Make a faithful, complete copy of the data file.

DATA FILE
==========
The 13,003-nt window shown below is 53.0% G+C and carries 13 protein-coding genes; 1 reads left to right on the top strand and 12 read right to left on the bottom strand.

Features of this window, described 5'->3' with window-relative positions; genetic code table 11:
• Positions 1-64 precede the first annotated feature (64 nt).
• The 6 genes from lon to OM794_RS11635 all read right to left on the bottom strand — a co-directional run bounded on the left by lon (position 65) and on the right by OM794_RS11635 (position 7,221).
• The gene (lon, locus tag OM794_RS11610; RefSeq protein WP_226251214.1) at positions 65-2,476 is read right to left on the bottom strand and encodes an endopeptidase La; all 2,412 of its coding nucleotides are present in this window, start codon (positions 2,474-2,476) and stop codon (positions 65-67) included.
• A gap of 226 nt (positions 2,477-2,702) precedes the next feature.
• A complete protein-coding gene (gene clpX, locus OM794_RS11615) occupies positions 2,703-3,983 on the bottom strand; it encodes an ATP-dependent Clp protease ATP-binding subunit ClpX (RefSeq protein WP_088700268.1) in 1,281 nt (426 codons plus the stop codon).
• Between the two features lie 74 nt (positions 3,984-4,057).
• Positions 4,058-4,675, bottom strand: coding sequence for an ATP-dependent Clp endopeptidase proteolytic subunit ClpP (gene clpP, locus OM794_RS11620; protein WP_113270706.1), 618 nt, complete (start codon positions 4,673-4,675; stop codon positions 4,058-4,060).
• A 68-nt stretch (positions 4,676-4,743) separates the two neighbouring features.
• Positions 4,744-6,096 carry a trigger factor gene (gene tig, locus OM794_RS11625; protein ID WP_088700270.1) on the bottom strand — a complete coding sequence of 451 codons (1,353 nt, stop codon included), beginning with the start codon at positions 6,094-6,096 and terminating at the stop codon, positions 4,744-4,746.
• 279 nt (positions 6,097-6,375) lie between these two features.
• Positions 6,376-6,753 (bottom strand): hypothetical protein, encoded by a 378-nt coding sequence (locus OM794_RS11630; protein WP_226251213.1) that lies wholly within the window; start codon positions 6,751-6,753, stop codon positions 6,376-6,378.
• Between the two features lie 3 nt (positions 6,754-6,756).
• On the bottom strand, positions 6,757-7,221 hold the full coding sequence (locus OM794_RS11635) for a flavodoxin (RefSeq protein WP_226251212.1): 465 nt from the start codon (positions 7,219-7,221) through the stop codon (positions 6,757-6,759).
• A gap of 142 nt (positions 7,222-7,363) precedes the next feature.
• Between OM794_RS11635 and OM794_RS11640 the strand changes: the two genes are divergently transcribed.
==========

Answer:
The 13,003-nt window shown below is 53.0% G+C and carries 13 protein-coding genes; 1 reads left to right on the top strand and 12 read right to left on the bottom strand.

Features of this window, described 5'->3' with window-relative positions; genetic code table 11:
• Positions 1-64 precede the first annotated feature (64 nt).
• The 6 genes from lon to OM794_RS11635 all read right to left on the bottom strand — a co-directional run bounded on the left by lon (position 65) and on the right by OM794_RS11635 (position 7,221).
• The gene (lon, locus tag OM794_RS11610; RefSeq protein WP_226251214.1) at positions 65-2,476 is read right to left on the bottom strand and encodes an endopeptidase La; all 2,412 of its coding nucleotides are present in this window, start codon (positions 2,474-2,476) and stop codon (positions 65-67) included.
• A gap of 226 nt (positions 2,477-2,702) precedes the next feature.
• A complete protein-coding gene (gene clpX, locus OM794_RS11615) occupies positions 2,703-3,983 on the bottom strand; it encodes an ATP-dependent Clp protease ATP-binding subunit ClpX (RefSeq protein WP_088700268.1) in 1,281 nt (426 codons plus the stop codon).
• Between the two features lie 74 nt (positions 3,984-4,057).
• Positions 4,058-4,675, bottom strand: coding sequence for an ATP-dependent Clp endopeptidase proteolytic subunit ClpP (gene clpP, locus OM794_RS11620; protein WP_113270706.1), 618 nt, complete (start codon positions 4,673-4,675; stop codon positions 4,058-4,060).
• A 68-nt stretch (positions 4,676-4,743) separates the two neighbouring features.
• Positions 4,744-6,096 carry a trigger factor gene (gene tig, locus OM794_RS11625; protein ID WP_088700270.1) on the bottom strand — a complete coding sequence of 451 codons (1,353 nt, stop codon included), beginning with the start codon at positions 6,094-6,096 and terminating at the stop codon, positions 4,744-4,746.
• 279 nt (positions 6,097-6,375) lie between these two features.
• Positions 6,376-6,753 (bottom strand): hypothetical protein, encoded by a 378-nt coding sequence (locus OM794_RS11630; protein WP_226251213.1) that lies wholly within the window; start codon positions 6,751-6,753, stop codon positions 6,376-6,378.
• Between the two features lie 3 nt (positions 6,754-6,756).
• On the bottom strand, positions 6,757-7,221 hold the full coding sequence (locus OM794_RS11635) for a flavodoxin (RefSeq protein WP_226251212.1): 465 nt from the start codon (positions 7,219-7,221) through the stop codon (positions 6,757-6,759).
• A gap of 142 nt (positions 7,222-7,363) precedes the next feature.
• Between OM794_RS11635 and OM794_RS11640 the strand changes: the two genes are divergently transcribed.